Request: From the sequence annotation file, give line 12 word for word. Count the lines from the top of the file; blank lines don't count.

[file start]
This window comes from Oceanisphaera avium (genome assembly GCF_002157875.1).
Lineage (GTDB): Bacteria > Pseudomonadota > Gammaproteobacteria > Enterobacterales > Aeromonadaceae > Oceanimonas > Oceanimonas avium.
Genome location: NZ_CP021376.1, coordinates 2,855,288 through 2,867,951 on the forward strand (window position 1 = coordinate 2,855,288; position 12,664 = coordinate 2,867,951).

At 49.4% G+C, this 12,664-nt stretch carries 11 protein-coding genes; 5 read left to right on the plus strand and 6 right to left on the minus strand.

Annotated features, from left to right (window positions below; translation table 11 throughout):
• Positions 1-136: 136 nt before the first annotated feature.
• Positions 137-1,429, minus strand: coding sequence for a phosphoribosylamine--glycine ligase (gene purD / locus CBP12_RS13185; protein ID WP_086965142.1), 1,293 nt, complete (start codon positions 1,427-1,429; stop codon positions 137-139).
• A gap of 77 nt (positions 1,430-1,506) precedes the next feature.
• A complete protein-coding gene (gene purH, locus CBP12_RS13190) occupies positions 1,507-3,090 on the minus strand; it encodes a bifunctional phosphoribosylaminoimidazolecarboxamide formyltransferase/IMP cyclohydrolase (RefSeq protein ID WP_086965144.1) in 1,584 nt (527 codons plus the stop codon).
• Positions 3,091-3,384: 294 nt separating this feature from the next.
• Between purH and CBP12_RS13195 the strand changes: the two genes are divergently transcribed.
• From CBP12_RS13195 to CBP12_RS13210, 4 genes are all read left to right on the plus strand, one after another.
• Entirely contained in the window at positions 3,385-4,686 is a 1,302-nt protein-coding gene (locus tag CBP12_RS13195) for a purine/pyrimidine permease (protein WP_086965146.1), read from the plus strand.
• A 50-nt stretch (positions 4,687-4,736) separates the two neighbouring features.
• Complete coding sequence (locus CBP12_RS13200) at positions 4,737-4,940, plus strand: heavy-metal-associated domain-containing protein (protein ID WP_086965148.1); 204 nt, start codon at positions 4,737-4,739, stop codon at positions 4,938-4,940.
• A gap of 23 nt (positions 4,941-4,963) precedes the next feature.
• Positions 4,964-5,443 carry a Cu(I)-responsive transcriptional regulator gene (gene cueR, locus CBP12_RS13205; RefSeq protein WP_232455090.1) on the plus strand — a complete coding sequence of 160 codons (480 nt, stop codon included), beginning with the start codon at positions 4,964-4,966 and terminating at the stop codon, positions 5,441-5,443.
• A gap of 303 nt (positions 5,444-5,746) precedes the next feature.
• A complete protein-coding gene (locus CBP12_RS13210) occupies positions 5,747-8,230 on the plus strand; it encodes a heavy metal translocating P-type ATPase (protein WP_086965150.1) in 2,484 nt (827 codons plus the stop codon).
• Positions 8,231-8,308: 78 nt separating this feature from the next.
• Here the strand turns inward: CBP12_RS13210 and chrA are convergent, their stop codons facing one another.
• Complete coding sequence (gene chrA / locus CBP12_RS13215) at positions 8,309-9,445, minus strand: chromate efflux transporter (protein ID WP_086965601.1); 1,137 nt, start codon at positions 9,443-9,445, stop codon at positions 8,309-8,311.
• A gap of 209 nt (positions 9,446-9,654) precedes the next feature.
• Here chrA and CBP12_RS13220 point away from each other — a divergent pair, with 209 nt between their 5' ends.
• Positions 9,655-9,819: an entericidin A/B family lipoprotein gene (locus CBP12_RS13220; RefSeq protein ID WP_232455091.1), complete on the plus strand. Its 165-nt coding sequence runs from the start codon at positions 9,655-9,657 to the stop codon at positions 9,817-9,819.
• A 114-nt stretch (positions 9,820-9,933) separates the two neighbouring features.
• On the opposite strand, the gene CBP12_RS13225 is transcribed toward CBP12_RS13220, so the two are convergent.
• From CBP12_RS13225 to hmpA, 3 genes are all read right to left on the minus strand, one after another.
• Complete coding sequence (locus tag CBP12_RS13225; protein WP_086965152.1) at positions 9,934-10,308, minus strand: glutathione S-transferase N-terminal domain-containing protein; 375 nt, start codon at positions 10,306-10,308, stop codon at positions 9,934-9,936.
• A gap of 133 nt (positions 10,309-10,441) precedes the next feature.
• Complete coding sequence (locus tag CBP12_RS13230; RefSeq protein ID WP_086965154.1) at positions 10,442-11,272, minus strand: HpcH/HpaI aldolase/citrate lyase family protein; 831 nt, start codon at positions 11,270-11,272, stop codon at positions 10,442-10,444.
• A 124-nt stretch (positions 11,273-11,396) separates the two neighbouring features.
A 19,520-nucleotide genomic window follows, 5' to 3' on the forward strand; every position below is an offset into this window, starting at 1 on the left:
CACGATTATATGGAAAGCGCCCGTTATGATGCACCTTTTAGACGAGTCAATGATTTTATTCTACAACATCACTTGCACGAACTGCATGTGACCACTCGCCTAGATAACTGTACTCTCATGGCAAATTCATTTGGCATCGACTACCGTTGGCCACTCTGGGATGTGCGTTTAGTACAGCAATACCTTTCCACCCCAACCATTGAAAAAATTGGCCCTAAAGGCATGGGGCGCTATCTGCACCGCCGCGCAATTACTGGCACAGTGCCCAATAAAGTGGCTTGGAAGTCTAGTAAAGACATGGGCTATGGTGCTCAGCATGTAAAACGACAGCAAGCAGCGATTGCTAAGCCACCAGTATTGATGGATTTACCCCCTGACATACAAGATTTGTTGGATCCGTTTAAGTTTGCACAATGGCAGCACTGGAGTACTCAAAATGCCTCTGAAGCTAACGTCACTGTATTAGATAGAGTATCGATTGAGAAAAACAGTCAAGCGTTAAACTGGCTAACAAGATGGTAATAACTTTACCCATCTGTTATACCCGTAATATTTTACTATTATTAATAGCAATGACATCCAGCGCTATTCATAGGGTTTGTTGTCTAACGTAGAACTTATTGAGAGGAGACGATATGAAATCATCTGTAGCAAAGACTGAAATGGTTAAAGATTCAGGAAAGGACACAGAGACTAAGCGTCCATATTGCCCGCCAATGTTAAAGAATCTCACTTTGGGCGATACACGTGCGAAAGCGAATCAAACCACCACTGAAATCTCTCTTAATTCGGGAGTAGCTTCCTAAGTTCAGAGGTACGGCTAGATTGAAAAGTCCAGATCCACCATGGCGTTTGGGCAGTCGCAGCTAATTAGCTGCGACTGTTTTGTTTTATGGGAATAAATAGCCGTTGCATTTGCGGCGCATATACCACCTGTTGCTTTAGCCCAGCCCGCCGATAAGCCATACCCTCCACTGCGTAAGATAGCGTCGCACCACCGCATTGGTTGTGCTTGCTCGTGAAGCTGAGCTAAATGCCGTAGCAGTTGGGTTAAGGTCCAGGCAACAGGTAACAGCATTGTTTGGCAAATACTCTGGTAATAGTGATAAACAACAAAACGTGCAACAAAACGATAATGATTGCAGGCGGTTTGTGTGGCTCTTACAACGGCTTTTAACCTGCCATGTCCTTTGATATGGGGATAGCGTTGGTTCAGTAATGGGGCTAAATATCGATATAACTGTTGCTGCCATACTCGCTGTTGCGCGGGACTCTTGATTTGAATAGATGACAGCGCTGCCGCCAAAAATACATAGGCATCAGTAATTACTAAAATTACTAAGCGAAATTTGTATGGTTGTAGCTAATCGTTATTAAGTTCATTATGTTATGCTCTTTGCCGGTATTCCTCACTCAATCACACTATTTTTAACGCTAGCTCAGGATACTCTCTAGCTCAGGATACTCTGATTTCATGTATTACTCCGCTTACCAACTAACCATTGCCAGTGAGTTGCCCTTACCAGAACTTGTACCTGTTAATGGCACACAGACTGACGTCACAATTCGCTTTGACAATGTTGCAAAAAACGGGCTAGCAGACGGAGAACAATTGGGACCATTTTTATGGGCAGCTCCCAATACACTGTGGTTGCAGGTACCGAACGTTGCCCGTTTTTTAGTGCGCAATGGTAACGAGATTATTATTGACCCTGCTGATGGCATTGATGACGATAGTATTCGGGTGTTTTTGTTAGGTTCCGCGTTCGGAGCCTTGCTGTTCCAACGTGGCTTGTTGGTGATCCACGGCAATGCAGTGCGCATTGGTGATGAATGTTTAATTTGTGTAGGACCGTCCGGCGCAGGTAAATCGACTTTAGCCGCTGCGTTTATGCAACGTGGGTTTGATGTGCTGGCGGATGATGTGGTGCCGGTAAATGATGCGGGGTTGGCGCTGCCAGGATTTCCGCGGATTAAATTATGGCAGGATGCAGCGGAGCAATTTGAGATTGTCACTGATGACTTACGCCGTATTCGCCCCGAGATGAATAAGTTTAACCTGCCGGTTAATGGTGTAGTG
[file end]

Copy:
• From CBP12_RS13195 to CBP12_RS13210, 4 genes are all read left to right on the plus strand, one after another.